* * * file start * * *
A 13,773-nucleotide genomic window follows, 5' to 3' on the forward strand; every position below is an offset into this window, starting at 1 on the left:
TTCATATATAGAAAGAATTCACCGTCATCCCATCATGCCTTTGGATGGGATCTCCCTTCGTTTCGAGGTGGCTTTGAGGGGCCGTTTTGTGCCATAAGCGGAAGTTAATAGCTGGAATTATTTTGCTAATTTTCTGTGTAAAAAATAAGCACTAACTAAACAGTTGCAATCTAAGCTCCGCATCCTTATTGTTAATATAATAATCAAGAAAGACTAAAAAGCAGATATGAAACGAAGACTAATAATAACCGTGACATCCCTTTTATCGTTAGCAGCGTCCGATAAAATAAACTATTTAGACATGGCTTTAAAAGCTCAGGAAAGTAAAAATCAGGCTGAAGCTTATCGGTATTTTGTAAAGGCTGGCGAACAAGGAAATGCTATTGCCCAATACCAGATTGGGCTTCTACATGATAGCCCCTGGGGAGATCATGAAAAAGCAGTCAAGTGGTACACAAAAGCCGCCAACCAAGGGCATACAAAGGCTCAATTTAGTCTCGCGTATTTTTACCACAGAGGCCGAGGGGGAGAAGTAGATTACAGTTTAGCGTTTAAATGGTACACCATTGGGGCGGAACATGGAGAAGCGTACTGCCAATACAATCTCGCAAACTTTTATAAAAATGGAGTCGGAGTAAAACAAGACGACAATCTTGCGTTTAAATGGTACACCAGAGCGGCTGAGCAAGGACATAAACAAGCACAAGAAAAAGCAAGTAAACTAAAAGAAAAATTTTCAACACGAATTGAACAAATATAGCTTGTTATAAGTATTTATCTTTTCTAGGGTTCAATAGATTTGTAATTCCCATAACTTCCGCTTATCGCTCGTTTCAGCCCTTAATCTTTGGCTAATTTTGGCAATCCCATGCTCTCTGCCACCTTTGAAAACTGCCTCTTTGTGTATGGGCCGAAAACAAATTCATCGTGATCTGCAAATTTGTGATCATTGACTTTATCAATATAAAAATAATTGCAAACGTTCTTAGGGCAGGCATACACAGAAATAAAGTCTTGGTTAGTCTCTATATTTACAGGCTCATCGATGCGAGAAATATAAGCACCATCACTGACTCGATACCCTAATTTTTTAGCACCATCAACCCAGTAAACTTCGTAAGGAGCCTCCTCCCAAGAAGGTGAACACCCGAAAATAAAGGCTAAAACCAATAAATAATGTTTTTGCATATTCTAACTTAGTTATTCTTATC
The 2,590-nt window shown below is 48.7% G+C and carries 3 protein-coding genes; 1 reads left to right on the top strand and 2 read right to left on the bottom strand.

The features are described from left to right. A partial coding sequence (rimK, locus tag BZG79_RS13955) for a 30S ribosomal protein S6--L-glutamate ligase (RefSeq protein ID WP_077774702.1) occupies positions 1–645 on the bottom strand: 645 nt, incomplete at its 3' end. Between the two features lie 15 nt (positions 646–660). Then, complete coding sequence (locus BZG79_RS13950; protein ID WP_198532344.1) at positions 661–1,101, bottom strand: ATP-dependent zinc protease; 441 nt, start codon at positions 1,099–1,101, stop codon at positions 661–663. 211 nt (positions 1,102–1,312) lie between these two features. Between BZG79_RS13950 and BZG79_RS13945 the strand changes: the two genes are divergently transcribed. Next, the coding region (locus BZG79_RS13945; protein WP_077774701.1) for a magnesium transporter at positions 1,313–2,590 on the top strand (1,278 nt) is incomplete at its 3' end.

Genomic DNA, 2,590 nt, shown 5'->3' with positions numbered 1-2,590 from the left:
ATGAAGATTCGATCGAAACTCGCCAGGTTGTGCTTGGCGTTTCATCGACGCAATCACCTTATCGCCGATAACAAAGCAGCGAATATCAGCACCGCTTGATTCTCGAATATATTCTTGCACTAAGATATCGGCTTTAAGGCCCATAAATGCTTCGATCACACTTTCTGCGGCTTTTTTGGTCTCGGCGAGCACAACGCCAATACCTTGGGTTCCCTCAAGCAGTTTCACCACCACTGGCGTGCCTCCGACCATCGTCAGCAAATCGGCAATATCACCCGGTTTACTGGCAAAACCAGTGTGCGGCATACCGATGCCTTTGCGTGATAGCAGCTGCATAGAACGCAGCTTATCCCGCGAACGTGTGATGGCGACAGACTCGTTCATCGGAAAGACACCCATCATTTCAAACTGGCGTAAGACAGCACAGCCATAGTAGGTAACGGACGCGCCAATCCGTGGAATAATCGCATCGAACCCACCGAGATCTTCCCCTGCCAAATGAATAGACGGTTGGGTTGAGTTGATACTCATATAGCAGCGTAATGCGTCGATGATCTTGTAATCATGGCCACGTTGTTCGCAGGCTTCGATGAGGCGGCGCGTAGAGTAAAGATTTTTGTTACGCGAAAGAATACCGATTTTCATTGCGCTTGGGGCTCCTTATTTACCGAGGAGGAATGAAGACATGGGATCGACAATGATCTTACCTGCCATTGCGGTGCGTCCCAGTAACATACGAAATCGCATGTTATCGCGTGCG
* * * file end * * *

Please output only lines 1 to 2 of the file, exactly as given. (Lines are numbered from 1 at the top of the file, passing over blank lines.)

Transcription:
A 13,773-nucleotide genomic window follows, 5' to 3' on the forward strand; every position below is an offset into this window, starting at 1 on the left:
TTCATATATAGAAAGAATTCACCGTCATCCCATCATGCCTTTGGATGGGATCTCCCTTCGTTTCGAGGTGGCTTTGAGGGGCCGTTTTGTGCCATAAGCGGAAGTTAATAGCTGGAATTATTTTGCTAATTTTCTGTGTAAAAAATAAGCACTAACTAAACAGTTGCAATCTAAGCTCCGCATCCTTATTGTTAATATAATAATCAAGAAAGACTAAAAAGCAGATATGAAACGAAGACTAATAATAACCGTGACATCCCTTTTATCGTTAGCAGCGTCCGATAAAATAAACTATTTAGACATGGCTTTAAAAGCTCAGGAAAGTAAAAATCAGGCTGAAGCTTATCGGTATTTTGTAAAGGCTGGCGAACAAGGAAATGCTATTGCCCAATACCAGATTGGGCTTCTACATGATAGCCCCTGGGGAGATCATGAAAAAGCAGTCAAGTGGTACACAAAAGCCGCCAACCAAGGGCATACAAAGGCTCAATTTAGTCTCGCGTATTTTTACCACAGAGGCCGAGGGGGAGAAGTAGATTACAGTTTAGCGTTTAAATGGTACACCATTGGGGCGGAACATGGAGAAGCGTACTGCCAATACAATCTCGCAAACTTTTATAAAAATGGAGTCGGAGTAAAACAAGACGACAATCTTGCGTTTAAATGGTACACCAGAGCGGCTGAGCAAGGACATAAACAAGCACAAGAAAAAGCAAGTAAACTAAAAGAAAAATTTTCAACACGAATTGAACAAATATAGCTTGTTATAAGTATTTATCTTTTCTAGGGTTCAATAGATTTGTAATTCCCATAACTTCCGCTTATCGCTCGTTTCAGCCCTTAATCTTTGGCTAATTTTGGCAATCCCATGCTCTCTGCCACCTTTGAAAACTGCCTCTTTGTGTATGGGCCGAAAACAAATTCATCGTGATCTGCAAATTTGTGATCATTGACTTTATCAATATAAAAATAATTGCAAACGTTCTTAGGGCAGGCATACACAGAAATAAAGTCTTGGTTAGTCTCTATATTTACAGGCTCATCGATGCGAGAAATATAAGCACCATCACTGACTCGATACCCTAATTTTTTAGCACCATCAACCCAGTAAACTTCGTAAGGAGCCTCCTCCCAAGAAGGTGAACACCCGAAAATAAAGGCTAAAACCAATAAATAATGTTTTTGCATATTCTAACTTAGTTATTCTTATC